Evaluation of RepliVAX WN, a Single-Cycle Flavivirus Vaccine, in a Non-Human Primate Model of West Nile Virus Infection

Douglas G. Widman Department of Microbiology and Immunology, Department of Pathology, Sealy Center for Vaccine Development, and Department of Pediatrics, University of Texas Medical Branch, Galveston, Texas; Department of Virology and Immunology, Southwest Foundation for Biomedical Research, San Antonio, Texas; Southwest National Primate Research Center, San Antonio, Texas

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Tomohiro Ishikawa Department of Microbiology and Immunology, Department of Pathology, Sealy Center for Vaccine Development, and Department of Pediatrics, University of Texas Medical Branch, Galveston, Texas; Department of Virology and Immunology, Southwest Foundation for Biomedical Research, San Antonio, Texas; Southwest National Primate Research Center, San Antonio, Texas

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Luis D. Giavedoni Department of Microbiology and Immunology, Department of Pathology, Sealy Center for Vaccine Development, and Department of Pediatrics, University of Texas Medical Branch, Galveston, Texas; Department of Virology and Immunology, Southwest Foundation for Biomedical Research, San Antonio, Texas; Southwest National Primate Research Center, San Antonio, Texas

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Vida L. Hodara Department of Microbiology and Immunology, Department of Pathology, Sealy Center for Vaccine Development, and Department of Pediatrics, University of Texas Medical Branch, Galveston, Texas; Department of Virology and Immunology, Southwest Foundation for Biomedical Research, San Antonio, Texas; Southwest National Primate Research Center, San Antonio, Texas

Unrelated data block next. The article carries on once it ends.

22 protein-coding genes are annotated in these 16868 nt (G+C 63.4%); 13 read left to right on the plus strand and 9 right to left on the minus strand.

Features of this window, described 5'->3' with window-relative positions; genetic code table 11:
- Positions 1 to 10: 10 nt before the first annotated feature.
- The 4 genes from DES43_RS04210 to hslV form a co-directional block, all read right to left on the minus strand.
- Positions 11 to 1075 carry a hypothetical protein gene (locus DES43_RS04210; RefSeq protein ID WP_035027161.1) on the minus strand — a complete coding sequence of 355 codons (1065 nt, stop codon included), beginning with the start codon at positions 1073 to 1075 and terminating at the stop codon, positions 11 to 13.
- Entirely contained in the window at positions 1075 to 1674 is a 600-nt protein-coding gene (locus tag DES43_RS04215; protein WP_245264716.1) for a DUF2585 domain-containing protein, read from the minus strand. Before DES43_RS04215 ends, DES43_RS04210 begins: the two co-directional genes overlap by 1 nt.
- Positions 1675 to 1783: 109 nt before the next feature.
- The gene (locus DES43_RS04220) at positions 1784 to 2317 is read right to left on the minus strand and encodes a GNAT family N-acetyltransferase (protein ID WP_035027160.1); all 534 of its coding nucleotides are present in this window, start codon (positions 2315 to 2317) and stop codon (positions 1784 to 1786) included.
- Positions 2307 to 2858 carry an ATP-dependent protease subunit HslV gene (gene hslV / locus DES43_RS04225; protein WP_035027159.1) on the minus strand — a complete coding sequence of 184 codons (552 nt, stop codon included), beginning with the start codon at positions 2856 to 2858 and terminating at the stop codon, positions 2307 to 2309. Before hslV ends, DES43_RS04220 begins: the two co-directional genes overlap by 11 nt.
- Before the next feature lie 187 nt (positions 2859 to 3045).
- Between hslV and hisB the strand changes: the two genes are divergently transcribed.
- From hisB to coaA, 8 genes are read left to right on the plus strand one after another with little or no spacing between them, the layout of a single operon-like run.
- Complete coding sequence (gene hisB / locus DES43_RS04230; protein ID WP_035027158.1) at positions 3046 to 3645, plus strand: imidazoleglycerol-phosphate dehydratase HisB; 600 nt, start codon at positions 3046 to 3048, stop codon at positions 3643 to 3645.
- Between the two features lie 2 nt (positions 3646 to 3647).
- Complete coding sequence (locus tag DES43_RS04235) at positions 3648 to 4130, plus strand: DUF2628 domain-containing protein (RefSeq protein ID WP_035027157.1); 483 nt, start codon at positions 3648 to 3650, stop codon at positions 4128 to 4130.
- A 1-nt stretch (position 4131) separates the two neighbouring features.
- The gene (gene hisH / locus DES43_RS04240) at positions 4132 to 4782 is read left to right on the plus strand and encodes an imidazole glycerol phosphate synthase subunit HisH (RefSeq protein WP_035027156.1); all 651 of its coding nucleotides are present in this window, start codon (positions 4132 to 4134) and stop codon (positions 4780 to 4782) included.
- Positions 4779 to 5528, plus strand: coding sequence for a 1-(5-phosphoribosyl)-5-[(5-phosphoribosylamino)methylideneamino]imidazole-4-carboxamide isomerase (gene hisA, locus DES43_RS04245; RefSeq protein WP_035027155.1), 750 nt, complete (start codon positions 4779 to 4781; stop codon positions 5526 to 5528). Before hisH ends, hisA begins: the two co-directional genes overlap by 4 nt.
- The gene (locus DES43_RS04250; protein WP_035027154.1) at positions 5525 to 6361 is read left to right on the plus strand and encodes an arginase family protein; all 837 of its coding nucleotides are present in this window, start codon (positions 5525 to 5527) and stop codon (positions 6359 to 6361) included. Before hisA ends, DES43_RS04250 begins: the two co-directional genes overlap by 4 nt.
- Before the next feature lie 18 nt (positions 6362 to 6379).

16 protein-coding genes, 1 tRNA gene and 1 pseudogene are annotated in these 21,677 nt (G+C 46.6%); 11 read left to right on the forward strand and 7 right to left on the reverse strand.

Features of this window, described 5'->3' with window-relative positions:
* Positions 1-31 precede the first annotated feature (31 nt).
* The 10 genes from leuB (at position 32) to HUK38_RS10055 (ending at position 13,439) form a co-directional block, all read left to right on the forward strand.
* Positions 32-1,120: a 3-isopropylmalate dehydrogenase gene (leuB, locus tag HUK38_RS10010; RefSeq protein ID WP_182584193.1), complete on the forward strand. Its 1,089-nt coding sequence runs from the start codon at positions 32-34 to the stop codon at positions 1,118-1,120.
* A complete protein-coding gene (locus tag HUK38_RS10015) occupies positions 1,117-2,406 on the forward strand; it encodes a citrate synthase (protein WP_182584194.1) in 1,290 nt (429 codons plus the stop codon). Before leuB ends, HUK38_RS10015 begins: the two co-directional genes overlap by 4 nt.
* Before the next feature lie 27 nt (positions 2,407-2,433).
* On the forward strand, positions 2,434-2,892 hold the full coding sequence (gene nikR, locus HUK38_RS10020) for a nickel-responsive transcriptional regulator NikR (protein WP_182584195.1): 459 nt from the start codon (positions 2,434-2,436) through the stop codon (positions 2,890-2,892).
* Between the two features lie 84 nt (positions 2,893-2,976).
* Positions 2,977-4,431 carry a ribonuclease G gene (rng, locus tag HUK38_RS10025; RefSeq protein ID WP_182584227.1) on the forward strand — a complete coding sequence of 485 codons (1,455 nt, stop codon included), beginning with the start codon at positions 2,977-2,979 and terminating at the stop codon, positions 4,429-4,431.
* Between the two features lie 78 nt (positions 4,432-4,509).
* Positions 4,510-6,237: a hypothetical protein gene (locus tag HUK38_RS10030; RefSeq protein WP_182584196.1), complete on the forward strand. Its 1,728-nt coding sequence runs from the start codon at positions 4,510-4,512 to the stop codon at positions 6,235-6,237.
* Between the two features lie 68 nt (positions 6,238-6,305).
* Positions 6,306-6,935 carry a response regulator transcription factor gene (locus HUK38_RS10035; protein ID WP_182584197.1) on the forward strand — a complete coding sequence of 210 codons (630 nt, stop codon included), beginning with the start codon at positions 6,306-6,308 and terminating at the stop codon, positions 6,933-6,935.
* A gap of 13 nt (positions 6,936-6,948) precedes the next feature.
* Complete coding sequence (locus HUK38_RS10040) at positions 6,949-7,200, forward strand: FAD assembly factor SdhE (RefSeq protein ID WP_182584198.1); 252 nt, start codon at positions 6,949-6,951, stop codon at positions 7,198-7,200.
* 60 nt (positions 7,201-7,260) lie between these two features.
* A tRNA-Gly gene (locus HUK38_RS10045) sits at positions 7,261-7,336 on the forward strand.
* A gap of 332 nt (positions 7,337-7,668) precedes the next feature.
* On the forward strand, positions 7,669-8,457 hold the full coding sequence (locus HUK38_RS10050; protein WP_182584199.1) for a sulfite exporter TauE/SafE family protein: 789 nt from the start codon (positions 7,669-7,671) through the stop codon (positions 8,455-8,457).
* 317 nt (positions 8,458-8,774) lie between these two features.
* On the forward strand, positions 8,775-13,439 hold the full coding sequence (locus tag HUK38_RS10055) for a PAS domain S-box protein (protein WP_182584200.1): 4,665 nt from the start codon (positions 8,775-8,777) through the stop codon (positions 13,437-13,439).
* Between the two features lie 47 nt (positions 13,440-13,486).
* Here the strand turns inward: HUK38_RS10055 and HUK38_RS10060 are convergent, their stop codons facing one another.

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Melissa de la Garza Department of Microbiology and Immunology, Department of Pathology, Sealy Center for Vaccine Development, and Department of Pediatrics, University of Texas Medical Branch, Galveston, Texas; Department of Virology and Immunology, Southwest Foundation for Biomedical Research, San Antonio, Texas; Southwest National Primate Research Center, San Antonio, Texas

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Jessica A. Montalbo Department of Microbiology and Immunology, Department of Pathology, Sealy Center for Vaccine Development, and Department of Pediatrics, University of Texas Medical Branch, Galveston, Texas; Department of Virology and Immunology, Southwest Foundation for Biomedical Research, San Antonio, Texas; Southwest National Primate Research Center, San Antonio, Texas

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Amelia P. Travassos Da Rosa Department of Microbiology and Immunology, Department of Pathology, Sealy Center for Vaccine Development, and Department of Pediatrics, University of Texas Medical Branch, Galveston, Texas; Department of Virology and Immunology, Southwest Foundation for Biomedical Research, San Antonio, Texas; Southwest National Primate Research Center, San Antonio, Texas